This site is intended for health professionals only
“Moderate-to-severe atopic dermatitis can affect many aspects of an adolescent’s life, including their physical and emotional well-being,” said Christine Janus, Chief Executive Officer of the International Alliance of Dermatology Patient Organizations. “This disease places an immense burden not only on the young people living with it but also the family members who care for them. We welcome the addition of new treatment options to help adolescents control and manage an often debilitating disease.”
Atopic dermatitis, the most common form of eczema, is a chronic inflammatory disease. In its moderate-to-severe form, it is characterised by rashes that can potentially cover much of the body, and can include intense, persistent itching, skin lesions and skin dryness, cracking, redness, crusting and oozing. Inadequately controlled atopic dermatitis can have a physical, emotional and psychosocial impact, causing sleep disturbance, symptoms of anxiety and depression, and feelings of isolation. Despite standard-of-care therapy, there continues to be an unmet need for many adolescents with moderate-to-severe atopic dermatitis who often have uncontrolled, persistent symptoms.
“Adolescents with moderate-to-severe atopic dermatitis in the EU now have an approved biologic medicine that can significantly control persistent, debilitating symptoms like itch and skin lesions, as well as improve sleep, which is particularly critical during these formative years,” said George D Yancopoulos, MD, PhD, President and Chief Scientific Officer at Regeneron. “Today’s approval also provides these young patients with a treatment option that addresses the type 2 inflammation that underlies atopic dermatitis. In addition to its approved uses in atopic dermatitis and asthma in the EU, we continue to investigate Dupixent in a broad range of patients with other type 2 inflammatory diseases.”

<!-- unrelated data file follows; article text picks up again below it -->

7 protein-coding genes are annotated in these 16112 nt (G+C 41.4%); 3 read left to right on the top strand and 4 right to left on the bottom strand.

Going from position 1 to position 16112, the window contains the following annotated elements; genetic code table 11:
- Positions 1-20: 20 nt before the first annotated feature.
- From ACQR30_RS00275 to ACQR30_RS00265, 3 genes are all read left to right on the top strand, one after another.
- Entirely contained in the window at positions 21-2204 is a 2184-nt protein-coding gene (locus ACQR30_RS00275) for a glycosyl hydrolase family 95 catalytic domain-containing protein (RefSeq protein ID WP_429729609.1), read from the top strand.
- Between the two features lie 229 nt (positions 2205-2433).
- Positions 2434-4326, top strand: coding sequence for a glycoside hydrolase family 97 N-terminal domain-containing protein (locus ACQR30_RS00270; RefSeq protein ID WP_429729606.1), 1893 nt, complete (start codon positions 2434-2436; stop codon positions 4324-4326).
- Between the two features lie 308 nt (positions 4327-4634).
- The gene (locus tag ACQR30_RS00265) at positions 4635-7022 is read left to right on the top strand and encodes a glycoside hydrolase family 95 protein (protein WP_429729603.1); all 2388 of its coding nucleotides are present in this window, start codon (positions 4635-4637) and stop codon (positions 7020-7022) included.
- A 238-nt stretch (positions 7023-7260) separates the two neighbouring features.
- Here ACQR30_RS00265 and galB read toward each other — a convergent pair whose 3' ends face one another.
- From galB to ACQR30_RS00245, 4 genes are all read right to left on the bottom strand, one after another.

Dupixent is a fully-human monoclonal antibody that inhibits the signalling of the interleukin-4 (IL-4) and interleukin-13 (IL-13) proteins. Data from Dupixent clinical trials have shown that IL-4 and IL-13 are key drivers of the type 2 inflammation that plays a major role in atopic dermatitis, as well as asthma and chronic rhinosinusitis with nasal polyposis (CRSwNP is currently under review in the EU).
“Adolescents with inadequately controlled moderate-to-severe atopic dermatitis face a certain set of challenges that can have a lasting impact on their lives. The physical and psychological symptoms of moderate-to-severe atopic dermatitis can prevent adolescents from fully participating in activities with their peers, including school, sports and hobbies, and can often place a serious burden on family members,” said John Reed, MD, PhD, Head of Research and Development at Sanofi. “From our Phase III trials, we know Dupixent significantly reduced itch, helped clear the skin, and improved health-related quality of life outcomes for adolescents at this critical period of their lives.”